The last decade or so has seen a variety of programmes and legislation that originally intended to save energy (either consumption or cost) and carbon, but have largely failed to achieve their intended outcome. Several new phrases have become a key part of an energy manager’s vocabulary – with perhaps carbon reduction commitment (CRC) the least popular of all – but just changing language doesn’t necessarily help to deliver savings.
Using the right tools is essential for energy managers to make a substantial difference to their energy costs and carbon emissions. However, the challenge is that decisions – often made at board level – are driven by policies and legislation, resulting in some companies investing in renewable energy systems with very long payback periods, rather than looking at obvious financial savings from energy efficiency.
A significant reduction in carbon emissions could be achieved by simply reducing consumption and demand; improving energy efficiency could provide as much as 50 % of the emissions reductions needed to prevent the Earth from warming by more than 2°C – the international consensus for a manageable level of climate change. We have frequently worked with organisations on their energy efficiency programmes, typically generating a 10-30% reduction in energy usage with minimal investment, just by concentrating on simple solutions. However, businesses tend to either take leader or laggard positions on these sea changes; while some see it as a great opportunity to improve their bottom line performance and, at the same time, boost their green credentials, others focus on compliance costs and wait for legislation to hit.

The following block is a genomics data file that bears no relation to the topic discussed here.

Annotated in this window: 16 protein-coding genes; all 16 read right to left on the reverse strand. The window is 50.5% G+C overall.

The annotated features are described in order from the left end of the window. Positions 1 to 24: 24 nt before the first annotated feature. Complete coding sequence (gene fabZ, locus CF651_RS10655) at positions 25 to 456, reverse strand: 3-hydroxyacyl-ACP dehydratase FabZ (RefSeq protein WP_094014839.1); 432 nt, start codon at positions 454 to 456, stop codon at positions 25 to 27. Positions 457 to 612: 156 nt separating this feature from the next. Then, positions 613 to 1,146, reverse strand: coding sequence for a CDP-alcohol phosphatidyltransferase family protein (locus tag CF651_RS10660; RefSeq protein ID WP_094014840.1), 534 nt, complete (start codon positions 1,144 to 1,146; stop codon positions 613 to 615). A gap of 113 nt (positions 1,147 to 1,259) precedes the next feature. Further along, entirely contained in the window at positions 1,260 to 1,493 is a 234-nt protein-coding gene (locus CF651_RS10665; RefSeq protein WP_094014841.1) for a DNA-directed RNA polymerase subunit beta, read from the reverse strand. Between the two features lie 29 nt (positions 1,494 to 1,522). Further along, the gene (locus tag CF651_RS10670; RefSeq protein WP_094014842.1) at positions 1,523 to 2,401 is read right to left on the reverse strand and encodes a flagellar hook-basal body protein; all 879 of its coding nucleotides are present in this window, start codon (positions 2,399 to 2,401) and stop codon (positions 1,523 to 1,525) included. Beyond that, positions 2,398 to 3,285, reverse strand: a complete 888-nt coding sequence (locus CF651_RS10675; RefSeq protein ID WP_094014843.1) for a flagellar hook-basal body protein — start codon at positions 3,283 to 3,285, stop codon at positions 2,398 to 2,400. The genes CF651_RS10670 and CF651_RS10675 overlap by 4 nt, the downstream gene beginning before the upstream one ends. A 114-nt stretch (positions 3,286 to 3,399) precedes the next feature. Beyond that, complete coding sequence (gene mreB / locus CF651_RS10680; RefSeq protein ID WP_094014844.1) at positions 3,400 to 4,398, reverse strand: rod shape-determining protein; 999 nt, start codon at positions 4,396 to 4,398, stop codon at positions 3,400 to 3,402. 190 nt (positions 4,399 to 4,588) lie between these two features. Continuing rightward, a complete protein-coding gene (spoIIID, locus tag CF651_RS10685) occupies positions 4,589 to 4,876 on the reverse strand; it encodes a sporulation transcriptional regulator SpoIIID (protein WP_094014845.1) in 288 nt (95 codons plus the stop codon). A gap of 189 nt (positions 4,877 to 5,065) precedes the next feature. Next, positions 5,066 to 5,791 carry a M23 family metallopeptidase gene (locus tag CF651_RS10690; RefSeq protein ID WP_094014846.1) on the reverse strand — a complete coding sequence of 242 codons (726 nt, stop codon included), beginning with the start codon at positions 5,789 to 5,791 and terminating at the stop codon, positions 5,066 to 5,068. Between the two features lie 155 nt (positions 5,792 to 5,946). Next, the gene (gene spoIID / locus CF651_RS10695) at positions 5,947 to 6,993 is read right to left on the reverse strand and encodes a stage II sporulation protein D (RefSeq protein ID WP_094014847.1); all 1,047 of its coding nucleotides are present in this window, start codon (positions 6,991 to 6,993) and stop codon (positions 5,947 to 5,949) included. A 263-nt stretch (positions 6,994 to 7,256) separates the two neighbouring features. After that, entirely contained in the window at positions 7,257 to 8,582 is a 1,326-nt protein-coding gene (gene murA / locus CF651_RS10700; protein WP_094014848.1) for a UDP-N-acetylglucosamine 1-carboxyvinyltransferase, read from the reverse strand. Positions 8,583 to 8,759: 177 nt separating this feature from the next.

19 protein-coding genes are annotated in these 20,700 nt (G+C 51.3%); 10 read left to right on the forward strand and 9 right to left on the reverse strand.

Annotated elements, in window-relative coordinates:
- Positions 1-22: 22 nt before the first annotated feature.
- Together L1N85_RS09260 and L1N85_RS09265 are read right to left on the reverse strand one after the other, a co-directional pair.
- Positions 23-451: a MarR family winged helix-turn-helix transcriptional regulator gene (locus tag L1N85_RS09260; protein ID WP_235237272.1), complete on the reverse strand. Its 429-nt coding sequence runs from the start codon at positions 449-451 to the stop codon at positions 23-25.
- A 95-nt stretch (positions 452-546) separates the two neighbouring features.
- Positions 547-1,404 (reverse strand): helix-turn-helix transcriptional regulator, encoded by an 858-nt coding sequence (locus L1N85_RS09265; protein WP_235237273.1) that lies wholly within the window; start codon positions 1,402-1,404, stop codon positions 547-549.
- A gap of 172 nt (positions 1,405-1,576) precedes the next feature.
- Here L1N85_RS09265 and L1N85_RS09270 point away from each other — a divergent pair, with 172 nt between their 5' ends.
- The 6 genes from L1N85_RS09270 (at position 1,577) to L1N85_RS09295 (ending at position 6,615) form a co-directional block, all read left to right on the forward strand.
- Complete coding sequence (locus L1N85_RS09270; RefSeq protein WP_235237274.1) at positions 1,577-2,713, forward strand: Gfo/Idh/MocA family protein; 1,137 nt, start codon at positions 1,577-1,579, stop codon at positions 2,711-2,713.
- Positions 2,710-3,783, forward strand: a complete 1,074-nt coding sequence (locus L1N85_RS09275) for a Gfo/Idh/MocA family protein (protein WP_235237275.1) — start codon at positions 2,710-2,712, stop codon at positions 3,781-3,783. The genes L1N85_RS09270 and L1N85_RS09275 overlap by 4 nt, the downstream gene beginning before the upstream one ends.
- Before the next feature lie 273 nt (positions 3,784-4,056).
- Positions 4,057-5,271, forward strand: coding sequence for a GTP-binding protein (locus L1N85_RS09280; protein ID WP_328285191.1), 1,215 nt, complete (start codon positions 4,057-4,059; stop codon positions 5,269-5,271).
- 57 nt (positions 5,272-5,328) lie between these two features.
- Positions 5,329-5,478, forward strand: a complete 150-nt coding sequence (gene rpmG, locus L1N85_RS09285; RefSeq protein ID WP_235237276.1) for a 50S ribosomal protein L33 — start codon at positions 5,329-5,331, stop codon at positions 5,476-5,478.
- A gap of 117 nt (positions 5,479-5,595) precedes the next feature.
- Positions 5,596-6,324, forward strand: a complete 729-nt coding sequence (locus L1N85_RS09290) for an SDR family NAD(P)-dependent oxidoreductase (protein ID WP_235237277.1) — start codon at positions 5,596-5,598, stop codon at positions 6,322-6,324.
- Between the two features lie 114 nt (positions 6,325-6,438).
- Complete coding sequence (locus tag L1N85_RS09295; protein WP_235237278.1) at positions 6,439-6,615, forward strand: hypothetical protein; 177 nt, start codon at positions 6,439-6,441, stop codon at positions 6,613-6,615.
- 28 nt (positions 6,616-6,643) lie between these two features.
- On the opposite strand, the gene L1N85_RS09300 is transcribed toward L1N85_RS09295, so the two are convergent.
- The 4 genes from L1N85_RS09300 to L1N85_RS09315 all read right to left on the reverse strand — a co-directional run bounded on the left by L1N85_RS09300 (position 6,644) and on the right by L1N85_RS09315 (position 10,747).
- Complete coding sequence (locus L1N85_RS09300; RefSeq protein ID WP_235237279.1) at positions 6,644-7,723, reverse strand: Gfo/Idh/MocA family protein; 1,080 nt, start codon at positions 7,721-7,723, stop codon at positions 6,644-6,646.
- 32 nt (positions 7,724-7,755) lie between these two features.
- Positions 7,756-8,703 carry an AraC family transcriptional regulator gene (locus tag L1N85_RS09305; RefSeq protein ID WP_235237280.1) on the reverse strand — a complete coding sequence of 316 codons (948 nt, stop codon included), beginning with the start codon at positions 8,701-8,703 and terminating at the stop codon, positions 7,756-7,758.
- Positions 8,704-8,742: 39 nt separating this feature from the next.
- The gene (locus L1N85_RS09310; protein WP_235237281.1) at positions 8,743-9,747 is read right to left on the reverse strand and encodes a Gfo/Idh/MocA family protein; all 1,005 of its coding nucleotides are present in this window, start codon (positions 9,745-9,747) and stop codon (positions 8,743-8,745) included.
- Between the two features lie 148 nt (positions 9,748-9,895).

With minimal investment, companies can make immediate reductions in carbon emissions and long-term, year-on-year savings in energy costs. As energy prices start climbing again, these savings will only increase. Many energy-saving opportunities can generate a return on investment in a matter of months, while ‘step change’ projects typically make a return within 18 to 24 months. Often it is just the basics; frequently we find ‘switch-off’ routines have lapsed – four pumps are running when three can do the job, or cooled water is circulating when no one is using it.
To make a real, long-term difference, staff and stakeholders need to be engaged in energy reduction programmes; getting them involved with simple energy efficiency projects will cut costs and that, in itself, will justify investment in energy management.